Roy | Image: Frank Farmer

As we celebrate our fifth anniversary, we look back at some of the neighborhood’s favorite daughters and sons. Writer Julia Weiden profiles Roz Roy, first interviewed by Find It In Fondrenâ„¢ in March 2011.

Faceless angels adorn the walls of Roz Roy’s studio, watching over as she creates her artwork. The angels are some of Roz’s signature paintings, and while she continues to enjoy creating them, she recently declared a love of a new medium: “This is my year of clay!”

Unfortunately, Roz’s year of clay has not gone quite as smoothly as she had hoped. Given a bad vaccine that resulted in a polio diagnosis at just eight months old, Roz has a permanent disability that forces her to wear a brace on her left leg. This creates a challenge in working with clay sculpting, which requires the artist to be on her feet for a long stretch of time. To make matters worse, Roz took a spill this spring and fractured her already weak leg. She was told by the doctor to stay in bed while her leg healed, and not to get up unless absolutely necessary.

Bedridden, dependent, and unable to create for weeks, Roz’s injury turned into a personal tragedy. Feeling extremely humbled by the inability to perform simple tasks, like tying her own shoes, Roz decided to take the anguish she felt and put all of her energy into rehabilitation. Still determined to make this her “year of clay,” she recognized that she would need to regain as much strength as possible. “A painter paints, and they can stand back and look at it,” she says. But a clay sculptor needs to be on her feet, working the clay from all angles.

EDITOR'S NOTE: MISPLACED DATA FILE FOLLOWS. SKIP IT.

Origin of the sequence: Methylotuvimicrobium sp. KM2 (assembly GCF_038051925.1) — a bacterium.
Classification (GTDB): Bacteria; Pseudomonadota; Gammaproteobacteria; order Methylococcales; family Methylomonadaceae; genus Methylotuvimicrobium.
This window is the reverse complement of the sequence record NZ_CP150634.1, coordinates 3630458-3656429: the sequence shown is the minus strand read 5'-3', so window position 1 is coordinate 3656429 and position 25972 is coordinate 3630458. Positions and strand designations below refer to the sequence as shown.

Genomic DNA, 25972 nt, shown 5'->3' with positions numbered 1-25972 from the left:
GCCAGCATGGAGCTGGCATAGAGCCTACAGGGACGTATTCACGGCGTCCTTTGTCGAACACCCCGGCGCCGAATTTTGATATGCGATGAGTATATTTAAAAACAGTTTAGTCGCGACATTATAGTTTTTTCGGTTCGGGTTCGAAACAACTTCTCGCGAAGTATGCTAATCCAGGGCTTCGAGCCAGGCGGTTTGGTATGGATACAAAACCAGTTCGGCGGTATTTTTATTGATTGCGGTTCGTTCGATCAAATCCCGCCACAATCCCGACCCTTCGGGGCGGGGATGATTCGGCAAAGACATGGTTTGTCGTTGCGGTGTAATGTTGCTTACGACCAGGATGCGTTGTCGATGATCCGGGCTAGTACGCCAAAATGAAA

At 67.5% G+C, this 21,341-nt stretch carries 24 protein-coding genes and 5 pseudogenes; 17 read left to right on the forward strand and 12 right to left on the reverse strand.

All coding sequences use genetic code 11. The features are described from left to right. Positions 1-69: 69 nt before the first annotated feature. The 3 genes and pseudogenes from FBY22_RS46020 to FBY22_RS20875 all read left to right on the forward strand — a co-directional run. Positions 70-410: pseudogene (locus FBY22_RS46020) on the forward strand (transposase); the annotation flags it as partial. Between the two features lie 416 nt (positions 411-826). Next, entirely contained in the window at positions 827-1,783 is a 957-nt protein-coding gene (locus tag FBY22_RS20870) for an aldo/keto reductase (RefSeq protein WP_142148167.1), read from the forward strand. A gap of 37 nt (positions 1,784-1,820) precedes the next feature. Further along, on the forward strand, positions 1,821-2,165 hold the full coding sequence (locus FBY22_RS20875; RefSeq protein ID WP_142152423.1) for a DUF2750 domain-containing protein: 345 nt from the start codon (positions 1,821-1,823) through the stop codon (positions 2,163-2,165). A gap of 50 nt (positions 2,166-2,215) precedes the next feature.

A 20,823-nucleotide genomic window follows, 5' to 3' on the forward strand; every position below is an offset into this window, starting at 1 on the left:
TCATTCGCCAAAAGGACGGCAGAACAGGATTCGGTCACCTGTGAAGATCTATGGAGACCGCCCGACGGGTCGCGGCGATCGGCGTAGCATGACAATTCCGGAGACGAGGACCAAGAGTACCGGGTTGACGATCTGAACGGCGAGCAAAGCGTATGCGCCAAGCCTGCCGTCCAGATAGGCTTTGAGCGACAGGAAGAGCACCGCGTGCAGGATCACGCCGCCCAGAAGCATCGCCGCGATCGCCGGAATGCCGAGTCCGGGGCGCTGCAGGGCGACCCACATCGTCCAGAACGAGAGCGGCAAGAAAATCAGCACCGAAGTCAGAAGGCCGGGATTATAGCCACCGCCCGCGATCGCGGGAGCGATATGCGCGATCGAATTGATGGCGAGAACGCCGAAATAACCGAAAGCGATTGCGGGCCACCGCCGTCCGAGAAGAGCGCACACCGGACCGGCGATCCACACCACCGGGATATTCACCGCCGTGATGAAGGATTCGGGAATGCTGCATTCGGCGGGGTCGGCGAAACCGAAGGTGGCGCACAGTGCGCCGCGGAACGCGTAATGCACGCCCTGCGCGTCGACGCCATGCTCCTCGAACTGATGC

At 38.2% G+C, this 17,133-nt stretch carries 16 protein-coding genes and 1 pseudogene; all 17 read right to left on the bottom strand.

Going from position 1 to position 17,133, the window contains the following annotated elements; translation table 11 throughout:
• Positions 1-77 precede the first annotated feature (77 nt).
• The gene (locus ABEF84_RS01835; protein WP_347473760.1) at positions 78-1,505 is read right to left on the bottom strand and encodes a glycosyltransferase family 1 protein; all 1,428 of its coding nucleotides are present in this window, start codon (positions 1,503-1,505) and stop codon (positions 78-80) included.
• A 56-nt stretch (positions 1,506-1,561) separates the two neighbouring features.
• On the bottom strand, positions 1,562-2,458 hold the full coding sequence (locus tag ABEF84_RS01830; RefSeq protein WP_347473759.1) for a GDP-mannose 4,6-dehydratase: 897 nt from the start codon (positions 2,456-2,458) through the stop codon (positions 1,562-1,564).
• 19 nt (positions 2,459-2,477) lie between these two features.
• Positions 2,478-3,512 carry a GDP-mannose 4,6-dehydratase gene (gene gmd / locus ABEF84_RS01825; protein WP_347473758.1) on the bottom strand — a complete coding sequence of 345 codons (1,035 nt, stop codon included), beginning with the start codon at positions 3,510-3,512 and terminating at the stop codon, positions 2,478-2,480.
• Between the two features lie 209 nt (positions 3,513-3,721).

This ability to pull strength from hardship is reminiscent of a time in Roz’s life nearly a decade ago, when she lost both her father and brother in a span of two years. From that great loss, Roz was able to put her emotions into her art and display her pain through colors on canvas. That commitment to her art led her to become a member of the Mississippi Craftsmen’s Guild and the Mississippi Arts Commission’s artist roster and allowed her to teach students of all ages and abilities.

Now that Roz has been through the healing process and her leg is stronger than it has ever been before, she has been inspired her to work on a new show. In this series she stays away from realism, stating that it is too “perfect” for her. “Why can’t there be one leg, or one arm, or hair sticking up?” she asks. That said, she wants to capture an internal pain, calling her line “Deception: Don’t you be fooled, everything that looks good, ain’t good.”